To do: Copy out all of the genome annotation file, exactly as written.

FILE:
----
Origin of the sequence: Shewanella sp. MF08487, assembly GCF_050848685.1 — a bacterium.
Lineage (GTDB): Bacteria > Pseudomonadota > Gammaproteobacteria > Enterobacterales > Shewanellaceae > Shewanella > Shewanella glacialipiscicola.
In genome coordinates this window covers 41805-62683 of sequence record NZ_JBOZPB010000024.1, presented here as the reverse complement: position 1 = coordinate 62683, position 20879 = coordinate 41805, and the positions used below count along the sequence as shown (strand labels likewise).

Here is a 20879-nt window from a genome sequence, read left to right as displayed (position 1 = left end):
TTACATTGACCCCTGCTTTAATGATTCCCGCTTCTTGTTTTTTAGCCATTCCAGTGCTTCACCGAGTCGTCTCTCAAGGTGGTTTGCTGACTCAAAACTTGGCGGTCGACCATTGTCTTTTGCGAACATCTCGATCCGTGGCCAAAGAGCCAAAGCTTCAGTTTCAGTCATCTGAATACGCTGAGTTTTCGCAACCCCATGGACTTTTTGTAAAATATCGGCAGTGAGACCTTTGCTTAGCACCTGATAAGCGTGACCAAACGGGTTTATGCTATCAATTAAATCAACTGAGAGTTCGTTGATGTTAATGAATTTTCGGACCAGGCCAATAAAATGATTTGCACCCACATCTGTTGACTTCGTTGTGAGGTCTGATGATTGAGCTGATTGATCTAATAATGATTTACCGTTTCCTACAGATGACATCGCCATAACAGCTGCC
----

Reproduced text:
Origin of the sequence: Shewanella sp. MF08487, assembly GCF_050848685.1 — a bacterium.
Lineage (GTDB): Bacteria > Pseudomonadota > Gammaproteobacteria > Enterobacterales > Shewanellaceae > Shewanella > Shewanella glacialipiscicola.
In genome coordinates this window covers 41805-62683 of sequence record NZ_JBOZPB010000024.1, presented here as the reverse complement: position 1 = coordinate 62683, position 20879 = coordinate 41805, and the positions used below count along the sequence as shown (strand labels likewise).

Here is a 20879-nt window from a genome sequence, read left to right as displayed (position 1 = left end):
TTACATTGACCCCTGCTTTAATGATTCCCGCTTCTTGTTTTTTAGCCATTCCAGTGCTTCACCGAGTCGTCTCTCAAGGTGGTTTGCTGACTCAAAACTTGGCGGTCGACCATTGTCTTTTGCGAACATCTCGATCCGTGGCCAAAGAGCCAAAGCTTCAGTTTCAGTCATCTGAATACGCTGAGTTTTCGCAACCCCATGGACTTTTTGTAAAATATCGGCAGTGAGACCTTTGCTTAGCACCTGATAAGCGTGACCAAACGGGTTTATGCTATCAATTAAATCAACTGAGAGTTCGTTGATGTTAATGAATTTTCGGACCAGGCCAATAAAATGATTTGCACCCACATCTGTTGACTTCGTTGTGAGGTCTGATGATTGAGCTGATTGATCTAATAATGATTTACCGTTTCCTACAGATGACATCGCCATAACAGCTGCC